Tuesday, February 2, 2016

Needs More V8: 1948 Belly Tank Racer Lakester

Back in the early days of Bonneville Salt Flat racing, guys like Alex Xydias of So Cal Speed Shop took surplus WWII airplane external fuel tanks and turned them into low flying coffins.  The Southern California Timing Association (SCTA) even created a special class for the customs (called Lakester) and out on the dry desert floor in the late 1940s, guys ran almost 200 mph with flathead V8s without the aid of forced induction. It was one of the coolest times to be Southern Cali speed freak, and you can relive it with this next feature.  Find this 1948 Belly Tank Racer here on eBay bidding for $4,450 with a few hours to go, located in Key West, FL.

The atmosphere at the early Bonneville events must have been similar to a modern 24 Hrs of LeMons race, with unsponsored hack mechanics showing up for a weekend of racing and partying.  However, before you slap on your vintage helmet and go racing, you are going to need to find an engine/transmission for this thing.

The seller claims this was built as a display mock-up using a decommissioned tank from a WWII era F4U Corsair, and uses 1940s Plymouth axles to hold the wheels up. 

See a better entry for the next soap box derby? tips@dailyturismo.com


  1. I'm guessing if you planned to make this thing roll at 150+ you'd best treat this as a belly tank and four wheels, with everything else in between in need of a lot of work.

  2. I'd fit a small 4 cylinder and find a way to make it streetable. You'd be spreading the history more than displaying it at shows and running races where these have already been.

  3. If this is a modern tribute build, then it's pretty convincing.

    3 exhaust pipes per side would indicate flathead V8 power since Ferdinand Ford designed them with a shared center exhaust port on each bank, although I can't imagine anything but the wee V8-60 would fit in this tiny tank. It was a 136 c.i. (2.2L) undersquare V8 making 60hp @3500 rpm. I've always wanted to do something cool with one of those little guys.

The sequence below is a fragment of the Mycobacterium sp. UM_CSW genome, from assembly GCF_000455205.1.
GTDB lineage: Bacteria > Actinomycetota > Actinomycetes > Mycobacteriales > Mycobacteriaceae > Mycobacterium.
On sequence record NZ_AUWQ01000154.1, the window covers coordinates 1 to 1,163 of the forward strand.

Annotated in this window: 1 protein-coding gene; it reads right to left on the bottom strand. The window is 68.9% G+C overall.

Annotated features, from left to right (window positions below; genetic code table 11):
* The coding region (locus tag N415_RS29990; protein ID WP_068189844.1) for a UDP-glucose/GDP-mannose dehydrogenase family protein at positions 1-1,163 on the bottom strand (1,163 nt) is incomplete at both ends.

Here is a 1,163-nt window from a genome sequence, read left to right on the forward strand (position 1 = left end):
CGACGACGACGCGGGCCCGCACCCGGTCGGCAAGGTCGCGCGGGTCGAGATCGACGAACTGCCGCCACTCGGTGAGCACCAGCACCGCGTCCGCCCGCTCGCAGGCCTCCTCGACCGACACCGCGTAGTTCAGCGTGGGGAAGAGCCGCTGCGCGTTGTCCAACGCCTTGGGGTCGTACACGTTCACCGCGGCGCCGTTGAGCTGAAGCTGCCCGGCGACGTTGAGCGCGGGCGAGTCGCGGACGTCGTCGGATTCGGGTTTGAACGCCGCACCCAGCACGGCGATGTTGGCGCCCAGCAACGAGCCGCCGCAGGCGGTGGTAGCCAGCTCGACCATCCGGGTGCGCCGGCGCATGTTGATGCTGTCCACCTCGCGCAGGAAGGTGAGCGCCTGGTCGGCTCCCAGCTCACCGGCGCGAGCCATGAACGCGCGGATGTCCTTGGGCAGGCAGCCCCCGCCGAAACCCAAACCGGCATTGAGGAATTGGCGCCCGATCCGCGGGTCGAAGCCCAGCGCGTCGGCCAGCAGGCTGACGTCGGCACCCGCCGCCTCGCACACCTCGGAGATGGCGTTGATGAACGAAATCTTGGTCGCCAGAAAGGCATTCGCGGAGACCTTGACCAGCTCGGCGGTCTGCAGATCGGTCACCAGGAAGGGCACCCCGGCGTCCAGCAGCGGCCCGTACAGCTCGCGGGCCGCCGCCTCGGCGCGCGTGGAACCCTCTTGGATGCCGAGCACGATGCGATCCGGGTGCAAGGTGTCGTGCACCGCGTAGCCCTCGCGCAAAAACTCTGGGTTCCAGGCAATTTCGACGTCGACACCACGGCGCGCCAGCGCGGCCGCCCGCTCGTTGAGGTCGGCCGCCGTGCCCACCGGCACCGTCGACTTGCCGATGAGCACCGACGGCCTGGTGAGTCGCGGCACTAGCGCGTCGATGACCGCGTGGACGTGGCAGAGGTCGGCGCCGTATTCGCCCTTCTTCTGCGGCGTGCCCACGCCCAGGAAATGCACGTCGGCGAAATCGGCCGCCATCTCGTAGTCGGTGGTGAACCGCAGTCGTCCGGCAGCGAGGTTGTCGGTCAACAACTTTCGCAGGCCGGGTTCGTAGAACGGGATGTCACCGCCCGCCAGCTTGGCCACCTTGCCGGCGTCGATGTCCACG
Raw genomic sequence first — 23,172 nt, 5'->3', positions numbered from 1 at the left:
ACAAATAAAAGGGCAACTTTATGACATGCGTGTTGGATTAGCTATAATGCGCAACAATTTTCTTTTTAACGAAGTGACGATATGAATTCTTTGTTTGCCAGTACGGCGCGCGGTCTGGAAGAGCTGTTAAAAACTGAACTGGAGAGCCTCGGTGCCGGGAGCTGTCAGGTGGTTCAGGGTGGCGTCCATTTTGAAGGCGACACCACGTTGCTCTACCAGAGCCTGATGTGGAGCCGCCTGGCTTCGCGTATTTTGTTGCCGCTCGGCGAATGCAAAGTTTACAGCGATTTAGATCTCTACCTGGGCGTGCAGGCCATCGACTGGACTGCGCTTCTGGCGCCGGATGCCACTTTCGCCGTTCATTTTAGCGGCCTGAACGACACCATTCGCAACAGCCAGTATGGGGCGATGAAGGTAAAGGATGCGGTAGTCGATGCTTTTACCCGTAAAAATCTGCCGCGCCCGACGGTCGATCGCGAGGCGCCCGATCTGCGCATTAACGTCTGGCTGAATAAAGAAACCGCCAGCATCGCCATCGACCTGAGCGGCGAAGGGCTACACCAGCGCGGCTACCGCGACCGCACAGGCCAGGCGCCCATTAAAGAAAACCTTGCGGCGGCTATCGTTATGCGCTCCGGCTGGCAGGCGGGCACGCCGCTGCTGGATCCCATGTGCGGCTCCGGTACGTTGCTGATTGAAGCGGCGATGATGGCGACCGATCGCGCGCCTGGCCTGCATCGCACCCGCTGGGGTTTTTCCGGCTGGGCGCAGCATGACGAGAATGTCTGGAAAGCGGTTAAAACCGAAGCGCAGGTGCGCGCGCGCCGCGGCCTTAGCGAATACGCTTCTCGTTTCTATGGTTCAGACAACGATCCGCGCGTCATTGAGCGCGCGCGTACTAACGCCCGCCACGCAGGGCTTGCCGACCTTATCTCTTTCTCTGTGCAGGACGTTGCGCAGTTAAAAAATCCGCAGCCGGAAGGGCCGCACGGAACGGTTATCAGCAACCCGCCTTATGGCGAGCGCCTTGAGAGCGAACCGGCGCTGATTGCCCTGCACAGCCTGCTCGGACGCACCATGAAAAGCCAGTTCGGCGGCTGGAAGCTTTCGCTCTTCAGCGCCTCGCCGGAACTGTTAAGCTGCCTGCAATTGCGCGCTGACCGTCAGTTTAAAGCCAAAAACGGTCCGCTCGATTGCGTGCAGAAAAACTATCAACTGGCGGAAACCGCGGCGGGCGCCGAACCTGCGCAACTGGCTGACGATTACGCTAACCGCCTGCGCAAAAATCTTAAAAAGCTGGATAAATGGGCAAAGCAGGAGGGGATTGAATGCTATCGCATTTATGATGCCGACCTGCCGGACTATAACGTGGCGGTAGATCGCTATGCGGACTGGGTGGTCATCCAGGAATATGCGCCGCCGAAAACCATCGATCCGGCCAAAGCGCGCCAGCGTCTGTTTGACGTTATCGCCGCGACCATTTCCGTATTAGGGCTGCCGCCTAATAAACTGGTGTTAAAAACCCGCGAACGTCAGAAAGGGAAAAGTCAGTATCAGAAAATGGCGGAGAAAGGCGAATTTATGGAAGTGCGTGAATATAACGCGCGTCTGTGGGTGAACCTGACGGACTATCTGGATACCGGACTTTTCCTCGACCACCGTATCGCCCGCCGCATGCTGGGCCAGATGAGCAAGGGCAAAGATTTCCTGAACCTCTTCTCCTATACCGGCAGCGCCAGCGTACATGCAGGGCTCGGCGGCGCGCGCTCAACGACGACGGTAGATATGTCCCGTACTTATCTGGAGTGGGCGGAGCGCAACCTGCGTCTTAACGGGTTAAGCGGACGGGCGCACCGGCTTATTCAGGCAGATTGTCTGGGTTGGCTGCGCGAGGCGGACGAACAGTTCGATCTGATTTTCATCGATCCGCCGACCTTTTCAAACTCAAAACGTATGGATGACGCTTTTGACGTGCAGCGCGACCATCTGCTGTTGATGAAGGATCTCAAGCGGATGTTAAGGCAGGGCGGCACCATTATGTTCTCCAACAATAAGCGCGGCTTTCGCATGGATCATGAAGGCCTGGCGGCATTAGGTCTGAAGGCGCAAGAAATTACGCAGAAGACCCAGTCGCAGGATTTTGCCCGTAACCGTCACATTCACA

1. Needs the four-banger from the little tank-periscope-window Merc CLA45.

      Hate the car, but the engine's interesting.

    2. Ooh, yeah. 355hp from a 2.0L, in a production sedan, with a warranty.

      I have a friend who is building a W124 wagon w/ 6.2L AMG V8 - maybe he needs a companion project to tow behind it when it's done...

  4. It's got a radius-rod front suspension installed, which is period-correct, but no idea if there's actually any structure inside the tank to support it. Real lakesters had a tube frame inside, and most were horribly contorted places for drivers to sit. There's no driver protection; even back in the day a rollbar and a windscreen was typical, and SCTA ain't gonna let you run without it now.

    It appears to have NO rear suspension, this may not have been unknown at the time but the best of the lakesters were quite creative, note the Kenz & Leslie car with its swing-arm rear suspension derived from the Ford torque-tube driveshaft housing.

  5. It would look nice hanging on a wall


Commenting Commandments:
I. Thou Shalt Not write anything your mother would not appreciate reading.
II. Thou Shalt Not post as anonymous unless you are posting from mobile and have technical issues. Use name/url when posting and pick something Urazmus B Jokin, Ben Dover. Sir Edmund Hillary Clint Eastwood...it don't matter. Just pick a nom de plume and stick with it.
III. Honor thy own links by using <a href ="http://www.linkgoeshere"> description of your link </a>
IV. Remember the formatting tricks <i>italics</i> and <b> bold </b>
V. Thou Shalt Not commit spam.
VI. To embed images: use [image src="http://www.IMAGE_LINK.com" width="400px"/]. Limit images to no wider than 400 pixels in width. No more than one image per comment please.